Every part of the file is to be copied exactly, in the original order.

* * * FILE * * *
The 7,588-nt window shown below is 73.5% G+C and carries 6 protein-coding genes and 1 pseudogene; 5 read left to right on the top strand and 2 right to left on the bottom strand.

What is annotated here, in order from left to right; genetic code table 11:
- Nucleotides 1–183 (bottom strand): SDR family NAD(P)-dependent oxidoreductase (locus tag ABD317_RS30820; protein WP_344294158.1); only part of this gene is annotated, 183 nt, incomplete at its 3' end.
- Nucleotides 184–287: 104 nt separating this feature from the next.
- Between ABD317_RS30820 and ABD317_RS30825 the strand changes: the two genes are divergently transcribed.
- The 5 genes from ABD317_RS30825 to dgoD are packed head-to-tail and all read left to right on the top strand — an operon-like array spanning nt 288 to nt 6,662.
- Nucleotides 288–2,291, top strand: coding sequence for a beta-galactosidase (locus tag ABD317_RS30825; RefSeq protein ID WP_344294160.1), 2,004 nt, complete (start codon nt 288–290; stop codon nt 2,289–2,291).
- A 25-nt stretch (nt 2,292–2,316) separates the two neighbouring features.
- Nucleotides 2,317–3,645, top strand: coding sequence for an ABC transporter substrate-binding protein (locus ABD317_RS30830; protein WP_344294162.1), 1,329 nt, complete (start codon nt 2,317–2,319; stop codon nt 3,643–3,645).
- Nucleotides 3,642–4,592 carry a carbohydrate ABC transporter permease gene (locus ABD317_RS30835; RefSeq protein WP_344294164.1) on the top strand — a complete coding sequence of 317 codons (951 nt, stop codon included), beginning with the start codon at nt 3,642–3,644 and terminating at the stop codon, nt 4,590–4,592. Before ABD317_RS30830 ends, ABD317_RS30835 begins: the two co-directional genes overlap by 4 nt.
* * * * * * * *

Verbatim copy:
The 7,588-nt window shown below is 73.5% G+C and carries 6 protein-coding genes and 1 pseudogene; 5 read left to right on the top strand and 2 right to left on the bottom strand.

What is annotated here, in order from left to right; genetic code table 11:
- Nucleotides 1–183 (bottom strand): SDR family NAD(P)-dependent oxidoreductase (locus tag ABD317_RS30820; protein WP_344294158.1); only part of this gene is annotated, 183 nt, incomplete at its 3' end.
- Nucleotides 184–287: 104 nt separating this feature from the next.
- Between ABD317_RS30820 and ABD317_RS30825 the strand changes: the two genes are divergently transcribed.
- The 5 genes from ABD317_RS30825 to dgoD are packed head-to-tail and all read left to right on the top strand — an operon-like array spanning nt 288 to nt 6,662.
- Nucleotides 288–2,291, top strand: coding sequence for a beta-galactosidase (locus tag ABD317_RS30825; RefSeq protein ID WP_344294160.1), 2,004 nt, complete (start codon nt 288–290; stop codon nt 2,289–2,291).
- A 25-nt stretch (nt 2,292–2,316) separates the two neighbouring features.
- Nucleotides 2,317–3,645, top strand: coding sequence for an ABC transporter substrate-binding protein (locus ABD317_RS30830; protein WP_344294162.1), 1,329 nt, complete (start codon nt 2,317–2,319; stop codon nt 3,643–3,645).
- Nucleotides 3,642–4,592 carry a carbohydrate ABC transporter permease gene (locus ABD317_RS30835; RefSeq protein WP_344294164.1) on the top strand — a complete coding sequence of 317 codons (951 nt, stop codon included), beginning with the start codon at nt 3,642–3,644 and terminating at the stop codon, nt 4,590–4,592. Before ABD317_RS30830 ends, ABD317_RS30835 begins: the two co-directional genes overlap by 4 nt.